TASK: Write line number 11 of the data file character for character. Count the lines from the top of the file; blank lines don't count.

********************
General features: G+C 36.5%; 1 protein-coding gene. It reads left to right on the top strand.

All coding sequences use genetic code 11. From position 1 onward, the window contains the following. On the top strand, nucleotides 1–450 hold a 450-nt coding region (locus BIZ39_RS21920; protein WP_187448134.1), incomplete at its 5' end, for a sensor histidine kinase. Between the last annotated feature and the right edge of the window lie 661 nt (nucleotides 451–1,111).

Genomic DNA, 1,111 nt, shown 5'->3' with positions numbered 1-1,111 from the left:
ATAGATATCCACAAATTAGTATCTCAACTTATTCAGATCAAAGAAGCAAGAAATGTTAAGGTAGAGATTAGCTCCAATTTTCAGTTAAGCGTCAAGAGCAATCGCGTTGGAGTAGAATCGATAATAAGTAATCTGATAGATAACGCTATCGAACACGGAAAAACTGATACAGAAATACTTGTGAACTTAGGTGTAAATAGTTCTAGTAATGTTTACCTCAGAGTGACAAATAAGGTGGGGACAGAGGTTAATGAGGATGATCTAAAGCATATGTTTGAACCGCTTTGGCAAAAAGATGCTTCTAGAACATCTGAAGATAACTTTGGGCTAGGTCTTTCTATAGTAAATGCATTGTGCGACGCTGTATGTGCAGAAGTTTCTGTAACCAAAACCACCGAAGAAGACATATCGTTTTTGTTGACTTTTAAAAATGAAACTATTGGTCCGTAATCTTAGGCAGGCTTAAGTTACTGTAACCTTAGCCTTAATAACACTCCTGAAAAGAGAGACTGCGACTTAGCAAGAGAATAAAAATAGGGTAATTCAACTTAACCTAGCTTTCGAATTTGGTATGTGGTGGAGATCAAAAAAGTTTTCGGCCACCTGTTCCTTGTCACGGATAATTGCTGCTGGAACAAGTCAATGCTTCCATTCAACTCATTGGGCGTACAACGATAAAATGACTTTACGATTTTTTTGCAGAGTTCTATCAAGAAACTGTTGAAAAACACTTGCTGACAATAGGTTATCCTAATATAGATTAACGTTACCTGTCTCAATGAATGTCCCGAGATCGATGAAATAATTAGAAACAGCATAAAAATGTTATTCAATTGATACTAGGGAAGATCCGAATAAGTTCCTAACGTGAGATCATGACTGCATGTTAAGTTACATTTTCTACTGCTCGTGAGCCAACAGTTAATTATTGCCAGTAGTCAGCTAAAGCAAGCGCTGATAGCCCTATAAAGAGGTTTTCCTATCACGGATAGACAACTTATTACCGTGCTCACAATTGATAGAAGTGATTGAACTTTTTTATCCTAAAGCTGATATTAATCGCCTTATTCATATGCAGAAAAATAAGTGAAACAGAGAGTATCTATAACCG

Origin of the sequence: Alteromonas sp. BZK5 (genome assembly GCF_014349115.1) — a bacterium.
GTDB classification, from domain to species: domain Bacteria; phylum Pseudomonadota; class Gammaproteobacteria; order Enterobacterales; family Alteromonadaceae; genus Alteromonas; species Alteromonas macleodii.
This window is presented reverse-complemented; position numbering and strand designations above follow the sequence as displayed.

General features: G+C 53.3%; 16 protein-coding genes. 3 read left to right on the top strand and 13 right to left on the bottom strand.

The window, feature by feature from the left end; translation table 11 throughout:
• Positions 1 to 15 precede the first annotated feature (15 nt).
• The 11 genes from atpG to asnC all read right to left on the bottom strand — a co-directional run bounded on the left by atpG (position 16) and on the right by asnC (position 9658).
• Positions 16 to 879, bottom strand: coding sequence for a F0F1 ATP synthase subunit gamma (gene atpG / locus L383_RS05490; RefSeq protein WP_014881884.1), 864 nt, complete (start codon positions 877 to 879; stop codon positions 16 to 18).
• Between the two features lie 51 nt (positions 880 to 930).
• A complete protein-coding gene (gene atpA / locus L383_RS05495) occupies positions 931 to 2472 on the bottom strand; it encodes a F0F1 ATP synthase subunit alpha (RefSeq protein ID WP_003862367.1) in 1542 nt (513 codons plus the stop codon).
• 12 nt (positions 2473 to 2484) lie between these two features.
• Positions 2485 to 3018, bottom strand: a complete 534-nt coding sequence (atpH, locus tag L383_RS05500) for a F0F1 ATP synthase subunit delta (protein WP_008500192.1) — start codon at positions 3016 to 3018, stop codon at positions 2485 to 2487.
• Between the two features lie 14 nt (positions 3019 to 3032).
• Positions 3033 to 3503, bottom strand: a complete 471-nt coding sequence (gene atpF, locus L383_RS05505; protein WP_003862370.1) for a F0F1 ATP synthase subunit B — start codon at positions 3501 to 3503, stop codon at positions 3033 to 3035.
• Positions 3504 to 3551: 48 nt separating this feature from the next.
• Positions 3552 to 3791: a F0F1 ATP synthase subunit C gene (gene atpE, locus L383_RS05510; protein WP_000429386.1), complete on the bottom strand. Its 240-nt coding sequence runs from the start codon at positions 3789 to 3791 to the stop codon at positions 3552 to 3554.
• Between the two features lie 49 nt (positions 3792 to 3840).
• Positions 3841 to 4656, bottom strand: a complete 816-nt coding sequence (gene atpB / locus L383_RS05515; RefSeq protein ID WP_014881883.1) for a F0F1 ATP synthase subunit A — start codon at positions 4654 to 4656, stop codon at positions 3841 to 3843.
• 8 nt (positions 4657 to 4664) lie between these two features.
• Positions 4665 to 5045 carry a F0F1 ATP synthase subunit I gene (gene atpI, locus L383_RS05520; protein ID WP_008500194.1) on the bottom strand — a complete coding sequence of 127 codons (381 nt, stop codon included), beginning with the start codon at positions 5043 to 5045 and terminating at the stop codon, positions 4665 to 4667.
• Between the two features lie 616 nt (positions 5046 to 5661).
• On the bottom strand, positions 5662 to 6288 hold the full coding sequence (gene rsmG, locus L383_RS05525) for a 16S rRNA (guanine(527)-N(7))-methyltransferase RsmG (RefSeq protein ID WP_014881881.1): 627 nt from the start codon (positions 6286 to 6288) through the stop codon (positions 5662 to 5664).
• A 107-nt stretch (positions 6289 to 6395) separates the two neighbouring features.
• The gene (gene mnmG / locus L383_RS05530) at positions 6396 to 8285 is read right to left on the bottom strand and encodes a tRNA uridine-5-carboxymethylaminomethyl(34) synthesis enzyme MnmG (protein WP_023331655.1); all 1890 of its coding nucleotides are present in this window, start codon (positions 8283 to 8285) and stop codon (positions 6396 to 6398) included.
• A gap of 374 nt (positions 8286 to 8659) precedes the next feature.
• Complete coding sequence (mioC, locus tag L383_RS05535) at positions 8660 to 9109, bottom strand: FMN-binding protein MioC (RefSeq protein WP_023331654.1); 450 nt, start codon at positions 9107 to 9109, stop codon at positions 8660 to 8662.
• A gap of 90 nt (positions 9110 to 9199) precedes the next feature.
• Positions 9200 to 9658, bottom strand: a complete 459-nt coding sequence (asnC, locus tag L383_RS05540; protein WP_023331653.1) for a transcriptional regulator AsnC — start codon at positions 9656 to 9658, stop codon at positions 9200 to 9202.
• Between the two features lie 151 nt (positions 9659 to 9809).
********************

• The 11 genes from atpG to asnC all read right to left on the bottom strand — a co-directional run bounded on the left by atpG (position 16) and on the right by asnC (position 9658).